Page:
Francesca Turini Bufalini was born in Borgo San Sepolcro (Tuscany). Her father was a professional soldier in the service of Giovanni de' Medici and later in that of Francis I and Henry II of France. She was the youngest of the Turini siblings. Soon after her father's death, she lost her mother as well, and was brought up by her maternal uncle, Count Pietro Carpegna at his castle of Gattara (near Montefeltro), in the wilderness of the Apennines. In the sonnets of her youth, she describes an unusual freedom to roam the woods, ride horseback, hunt, fish and compete in athletic games with the local shepherdesses, although she regrets a lack of formal education that left her ill-equipped for a literary calling. A deep love of nature, developed early in life, forms a central theme in her work. Francesca was not quite twenty-one years old when she was asked in marriage in 1574 by Giulio Bufalini (then seventy years of age), Count of San Giustino, a military man, like her father, in the service of Pope Paul III and Pius IV. Giulio, twice married and widowed, had fathered ten children but no legitimate son, and was thus anxious to produce an heir. Francesca left her woods to take up a new life at the Bufalini Castle in San Giustino (Umbria) where she divided her time between the castle and the Bufalini palazzo in nearby Città di Castello. With professional military duties in Rome, Giulio was absent for long periods, leaving Francesca to manage his family's practical affairs - lands, servants, finances. During their first years together, she suffered a miscarriage and a serious fever which nearly took her life. She subsequently gave birth to two sons and a daughter but was widowed at age thirty. She did not remarry. Profound grief over Giulio's death forms another significant theme in the last verses of the Rime spirituali, the last poem of the volume reveals Francesca's desire to be remembered, not for her great poetic style, but for her great sorrow – a sorrow that permits her to compete with Vittoria Colonna. Francesca was forced to fight numerous legal battles to secure contested properties and to provide for her children's care. Her maternal love and devotion, evident throughout her poems, is later coupled with the lament of not enjoying a reciprocal affection. Despite her efforts to create harmony, her sons, upon reaching manhood, quarreled with her over money, and also litigated formally against her and against one another, as Giulio, the eldest, would retain future right of inheritance to the Bufalini castle, whereas Ottavio, his younger brother, only the right to reside there. Giulio moreover discouraged his mother's literary endeavors. At age sixty-one, because of the emotional strain caused by tensions in her family, Francesca left Umbria for Rome to take a post in the Colonna household as lady-in-waiting to the duchess Lucrezia Tomacelli Colonna. She remained there eight years, returning to Città di Castello only upon Tomacelli's death in 1622 where another tragedy awaited her. In 1623, Ottavio was killed by gunshot (purportedly an accident although suspicion arose regarding Giulio's involvement). With each misfortune, Francesca uses poetry as her outlet to exhort herself to leave worldly cares behind in order to take a spiritual path. After the publication of the Rime spirituali, Francesca continued to write poetry, but published a new collection of poems only in 1627-28, which contains most of her autobiographical poems. Hopes of returning to Rome to the Colonna household did not materialize, thus she lived out the rest of her days in Città di Castello, in relative seclusion. Just before her death in 1641, she completed a narrative poem, Florio, which remained unpublished (cf. P. Bà, La vita, gli scritti, gli inediti, in: “Francesca Turini Bufalini e la ‘Letteratura di genere' ”, J. Butcher, ed., Città di Castello 2018, pp. 33-46; see also N. Costa Zalessow, Francesca Turini Bufalini, in: “Dictionary of Literary Biography, 339, Sevententh Century Italian Poets and Dramatists”, A.N. Mancini & al., eds., Detroit, MI, 2008, pp. 271-276; and G. Rossi, Un caso raro di donna emergente: Francesca Turini Bufalini, 1553-1641, in: “Letteratura italiana antica”, XVI, 2015, pp. 595-610).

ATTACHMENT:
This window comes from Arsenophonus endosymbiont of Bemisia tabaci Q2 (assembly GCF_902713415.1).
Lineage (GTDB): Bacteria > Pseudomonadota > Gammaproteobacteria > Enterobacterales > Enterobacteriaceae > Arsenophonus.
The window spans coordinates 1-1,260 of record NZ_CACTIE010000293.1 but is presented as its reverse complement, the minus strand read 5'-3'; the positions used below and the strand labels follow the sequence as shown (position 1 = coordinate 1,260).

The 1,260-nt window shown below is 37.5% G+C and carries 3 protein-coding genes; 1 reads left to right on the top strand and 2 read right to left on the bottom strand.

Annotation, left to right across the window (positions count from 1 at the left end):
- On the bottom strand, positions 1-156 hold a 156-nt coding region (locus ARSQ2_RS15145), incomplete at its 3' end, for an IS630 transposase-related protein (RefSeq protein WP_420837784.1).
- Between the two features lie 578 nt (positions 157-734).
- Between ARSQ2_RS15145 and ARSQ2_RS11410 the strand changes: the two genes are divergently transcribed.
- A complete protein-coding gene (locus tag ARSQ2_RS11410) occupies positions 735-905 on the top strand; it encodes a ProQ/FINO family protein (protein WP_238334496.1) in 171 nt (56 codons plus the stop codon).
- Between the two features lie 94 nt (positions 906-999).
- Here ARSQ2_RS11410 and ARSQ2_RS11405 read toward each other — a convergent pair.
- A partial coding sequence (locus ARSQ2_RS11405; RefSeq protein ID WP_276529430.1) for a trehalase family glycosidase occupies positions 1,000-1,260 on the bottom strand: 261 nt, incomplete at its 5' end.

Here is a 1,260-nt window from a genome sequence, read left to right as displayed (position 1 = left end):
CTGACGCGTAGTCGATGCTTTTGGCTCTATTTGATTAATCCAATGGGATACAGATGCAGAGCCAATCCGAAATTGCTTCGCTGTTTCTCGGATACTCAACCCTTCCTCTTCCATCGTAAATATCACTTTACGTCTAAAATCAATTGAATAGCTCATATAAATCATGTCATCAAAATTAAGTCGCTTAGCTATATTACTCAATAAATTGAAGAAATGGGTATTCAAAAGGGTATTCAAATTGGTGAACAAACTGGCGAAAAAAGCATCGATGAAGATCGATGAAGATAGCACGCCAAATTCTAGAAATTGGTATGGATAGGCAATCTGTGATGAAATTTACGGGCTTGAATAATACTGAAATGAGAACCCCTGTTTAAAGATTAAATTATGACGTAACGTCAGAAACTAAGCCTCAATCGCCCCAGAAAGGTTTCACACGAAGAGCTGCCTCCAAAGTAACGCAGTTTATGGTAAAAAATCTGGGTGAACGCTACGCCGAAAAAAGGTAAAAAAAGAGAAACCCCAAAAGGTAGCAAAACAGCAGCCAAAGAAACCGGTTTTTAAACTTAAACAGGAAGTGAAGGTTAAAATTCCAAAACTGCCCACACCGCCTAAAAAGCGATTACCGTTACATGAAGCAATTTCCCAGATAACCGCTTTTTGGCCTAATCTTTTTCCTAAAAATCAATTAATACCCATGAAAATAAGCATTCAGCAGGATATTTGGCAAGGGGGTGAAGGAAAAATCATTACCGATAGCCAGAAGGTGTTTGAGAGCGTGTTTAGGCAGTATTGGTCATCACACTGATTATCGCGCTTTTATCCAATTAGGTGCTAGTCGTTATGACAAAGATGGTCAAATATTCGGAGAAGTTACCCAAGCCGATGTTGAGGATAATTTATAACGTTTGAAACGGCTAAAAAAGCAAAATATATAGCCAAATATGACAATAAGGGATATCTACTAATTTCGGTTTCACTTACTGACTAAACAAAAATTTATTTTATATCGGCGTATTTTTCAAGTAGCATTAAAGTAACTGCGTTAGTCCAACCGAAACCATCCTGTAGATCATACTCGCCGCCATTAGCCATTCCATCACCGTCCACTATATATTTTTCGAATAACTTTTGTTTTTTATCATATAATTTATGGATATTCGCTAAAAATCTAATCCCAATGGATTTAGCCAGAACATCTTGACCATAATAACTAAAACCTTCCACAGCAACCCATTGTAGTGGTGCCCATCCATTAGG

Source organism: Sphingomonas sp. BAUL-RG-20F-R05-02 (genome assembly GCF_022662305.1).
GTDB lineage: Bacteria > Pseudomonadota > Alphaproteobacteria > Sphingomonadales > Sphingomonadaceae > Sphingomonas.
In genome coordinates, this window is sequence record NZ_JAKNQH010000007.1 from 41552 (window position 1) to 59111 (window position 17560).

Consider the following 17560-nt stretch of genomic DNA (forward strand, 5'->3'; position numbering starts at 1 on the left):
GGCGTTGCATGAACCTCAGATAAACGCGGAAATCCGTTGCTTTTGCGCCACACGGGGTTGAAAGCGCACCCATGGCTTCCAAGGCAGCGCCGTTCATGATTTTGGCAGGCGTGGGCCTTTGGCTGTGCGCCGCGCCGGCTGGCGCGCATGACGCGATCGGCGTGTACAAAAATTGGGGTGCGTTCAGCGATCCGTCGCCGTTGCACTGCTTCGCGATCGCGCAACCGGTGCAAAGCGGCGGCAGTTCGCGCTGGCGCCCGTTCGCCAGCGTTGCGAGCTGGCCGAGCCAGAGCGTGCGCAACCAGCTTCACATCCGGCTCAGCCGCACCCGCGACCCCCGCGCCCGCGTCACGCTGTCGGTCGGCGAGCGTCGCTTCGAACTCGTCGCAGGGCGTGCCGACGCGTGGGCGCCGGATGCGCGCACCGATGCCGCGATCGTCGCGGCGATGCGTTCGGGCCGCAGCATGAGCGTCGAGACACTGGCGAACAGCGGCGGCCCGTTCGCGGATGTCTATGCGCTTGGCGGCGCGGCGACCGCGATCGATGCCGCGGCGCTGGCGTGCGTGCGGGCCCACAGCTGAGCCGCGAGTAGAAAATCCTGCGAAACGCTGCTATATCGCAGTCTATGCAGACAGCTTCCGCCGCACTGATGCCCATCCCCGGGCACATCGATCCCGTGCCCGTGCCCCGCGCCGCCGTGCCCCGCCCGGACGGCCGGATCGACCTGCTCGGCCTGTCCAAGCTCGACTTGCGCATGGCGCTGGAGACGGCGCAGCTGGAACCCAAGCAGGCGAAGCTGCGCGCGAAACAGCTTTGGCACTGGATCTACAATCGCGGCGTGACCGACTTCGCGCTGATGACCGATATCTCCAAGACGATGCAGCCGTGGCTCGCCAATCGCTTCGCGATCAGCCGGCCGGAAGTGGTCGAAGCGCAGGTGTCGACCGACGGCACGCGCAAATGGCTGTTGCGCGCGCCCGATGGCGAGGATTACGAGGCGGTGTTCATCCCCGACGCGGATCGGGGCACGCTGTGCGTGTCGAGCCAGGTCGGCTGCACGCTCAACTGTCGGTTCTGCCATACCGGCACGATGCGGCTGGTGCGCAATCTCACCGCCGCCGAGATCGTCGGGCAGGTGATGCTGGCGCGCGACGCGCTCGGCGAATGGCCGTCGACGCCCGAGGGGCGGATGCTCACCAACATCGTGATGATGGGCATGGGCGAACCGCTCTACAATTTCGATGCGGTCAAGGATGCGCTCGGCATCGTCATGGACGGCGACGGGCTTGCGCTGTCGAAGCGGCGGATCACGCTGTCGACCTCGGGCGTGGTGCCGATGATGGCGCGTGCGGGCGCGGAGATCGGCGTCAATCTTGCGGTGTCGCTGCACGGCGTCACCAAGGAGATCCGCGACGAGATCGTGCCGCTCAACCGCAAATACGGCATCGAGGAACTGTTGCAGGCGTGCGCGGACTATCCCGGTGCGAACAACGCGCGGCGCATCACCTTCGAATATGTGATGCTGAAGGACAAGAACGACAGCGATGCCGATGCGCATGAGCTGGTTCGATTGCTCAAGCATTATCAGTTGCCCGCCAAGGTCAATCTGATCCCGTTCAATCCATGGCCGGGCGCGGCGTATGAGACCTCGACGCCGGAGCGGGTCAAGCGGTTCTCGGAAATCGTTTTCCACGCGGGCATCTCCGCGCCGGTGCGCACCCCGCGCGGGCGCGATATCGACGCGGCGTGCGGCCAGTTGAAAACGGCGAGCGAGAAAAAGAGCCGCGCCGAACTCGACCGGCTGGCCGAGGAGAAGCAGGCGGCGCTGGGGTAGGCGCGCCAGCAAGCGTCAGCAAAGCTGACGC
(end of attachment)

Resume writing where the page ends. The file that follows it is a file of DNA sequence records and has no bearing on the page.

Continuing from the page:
We tried to compile a census of fairly all known copies (17) in public libraries, which we all tried to contact to find out how complete their copies are. In three of the four copies already inspected by Paolo Bà (Le ‘Rime spirituali' di Francesca Turina Bufalini, in: “Letteratura italiana antica”, VI, 2005, p. 150), pages 165-168 are lacking, namely in those of the Castori-Fanelli family (Città di Castello), Biblioteca Nazionale Centrale (Roma), and Biblioteca Alessandrina (Roma); only the one in the Città di Castello Library is complete. More complete copies are extant in the following libraries: Marian Library, University of Dayton, OH; British Library, London; Biblioteca Angelo Mai, Bergamo; Biblioteca Casanatese, Roma; Biblioteca Comunale degli Intronati, Siena; whereas in the copies in the University of Pennsylvania Library, Philadelphia, PA; Sächsische Landesbibliothek, Dresden; and Biblioteca Nacional de España, Madrid, pages 165-168 are not present. Further copies are extant in the Biblioteca Apostolica Vaticana, Città del Vaticano; Biblioteca del Seminario Arcivescovile Maggiore, Firenze; Biblioteca Ludovico Jacobilli del Seminario Vescovile, Foligno; Biblioteca Vallicelliana, Roma (apparently a fragment only); Nuova Biblioteca Pubblica Luigi Fumi, Orvieto; and Biblioteca Comunale, Terni, which, however, could not be inspected. The fact that in so many copies leaves X3 and X4 have been omitted, cannot verisimilarly ascribed to an inadvertence of the binder. Are we possibly dealing here with a rare example of self-censorship?

Edit 16, CNCE25885; Universal STC, no. 861419; M. Bandini Buti, Poetesse e scrittrici, Roma, 1941-1942, II, p. 318.